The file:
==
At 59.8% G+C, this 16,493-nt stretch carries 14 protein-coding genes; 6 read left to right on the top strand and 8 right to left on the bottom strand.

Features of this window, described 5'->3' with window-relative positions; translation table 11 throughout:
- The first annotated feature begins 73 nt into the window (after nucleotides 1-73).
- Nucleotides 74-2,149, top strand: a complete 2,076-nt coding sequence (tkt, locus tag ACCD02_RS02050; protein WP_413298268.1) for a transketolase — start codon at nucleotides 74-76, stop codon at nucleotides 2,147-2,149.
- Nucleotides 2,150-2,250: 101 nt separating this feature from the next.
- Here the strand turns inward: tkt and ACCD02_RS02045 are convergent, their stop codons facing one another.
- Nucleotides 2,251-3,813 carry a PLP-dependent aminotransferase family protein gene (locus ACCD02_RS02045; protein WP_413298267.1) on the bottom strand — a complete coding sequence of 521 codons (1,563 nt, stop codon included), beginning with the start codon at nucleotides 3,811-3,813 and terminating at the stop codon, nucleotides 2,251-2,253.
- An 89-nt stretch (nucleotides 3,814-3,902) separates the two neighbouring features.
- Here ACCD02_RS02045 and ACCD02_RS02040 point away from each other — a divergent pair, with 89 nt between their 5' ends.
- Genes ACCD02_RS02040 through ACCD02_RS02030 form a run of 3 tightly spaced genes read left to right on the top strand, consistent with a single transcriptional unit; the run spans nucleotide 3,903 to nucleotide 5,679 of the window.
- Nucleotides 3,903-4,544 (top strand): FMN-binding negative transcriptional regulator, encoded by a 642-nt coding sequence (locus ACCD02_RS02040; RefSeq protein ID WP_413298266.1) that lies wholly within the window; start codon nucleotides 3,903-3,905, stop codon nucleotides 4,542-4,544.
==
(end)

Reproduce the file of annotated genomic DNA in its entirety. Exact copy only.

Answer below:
At 59.8% G+C, this 16,493-nt stretch carries 14 protein-coding genes; 6 read left to right on the top strand and 8 right to left on the bottom strand.

Features of this window, described 5'->3' with window-relative positions; translation table 11 throughout:
- The first annotated feature begins 73 nt into the window (after nucleotides 1-73).
- Nucleotides 74-2,149, top strand: a complete 2,076-nt coding sequence (tkt, locus tag ACCD02_RS02050; protein WP_413298268.1) for a transketolase — start codon at nucleotides 74-76, stop codon at nucleotides 2,147-2,149.
- Nucleotides 2,150-2,250: 101 nt separating this feature from the next.
- Here the strand turns inward: tkt and ACCD02_RS02045 are convergent, their stop codons facing one another.
- Nucleotides 2,251-3,813 carry a PLP-dependent aminotransferase family protein gene (locus ACCD02_RS02045; protein WP_413298267.1) on the bottom strand — a complete coding sequence of 521 codons (1,563 nt, stop codon included), beginning with the start codon at nucleotides 3,811-3,813 and terminating at the stop codon, nucleotides 2,251-2,253.
- An 89-nt stretch (nucleotides 3,814-3,902) separates the two neighbouring features.
- Here ACCD02_RS02045 and ACCD02_RS02040 point away from each other — a divergent pair, with 89 nt between their 5' ends.
- Genes ACCD02_RS02040 through ACCD02_RS02030 form a run of 3 tightly spaced genes read left to right on the top strand, consistent with a single transcriptional unit; the run spans nucleotide 3,903 to nucleotide 5,679 of the window.
- Nucleotides 3,903-4,544 (top strand): FMN-binding negative transcriptional regulator, encoded by a 642-nt coding sequence (locus ACCD02_RS02040; RefSeq protein ID WP_413298266.1) that lies wholly within the window; start codon nucleotides 3,903-3,905, stop codon nucleotides 4,542-4,544.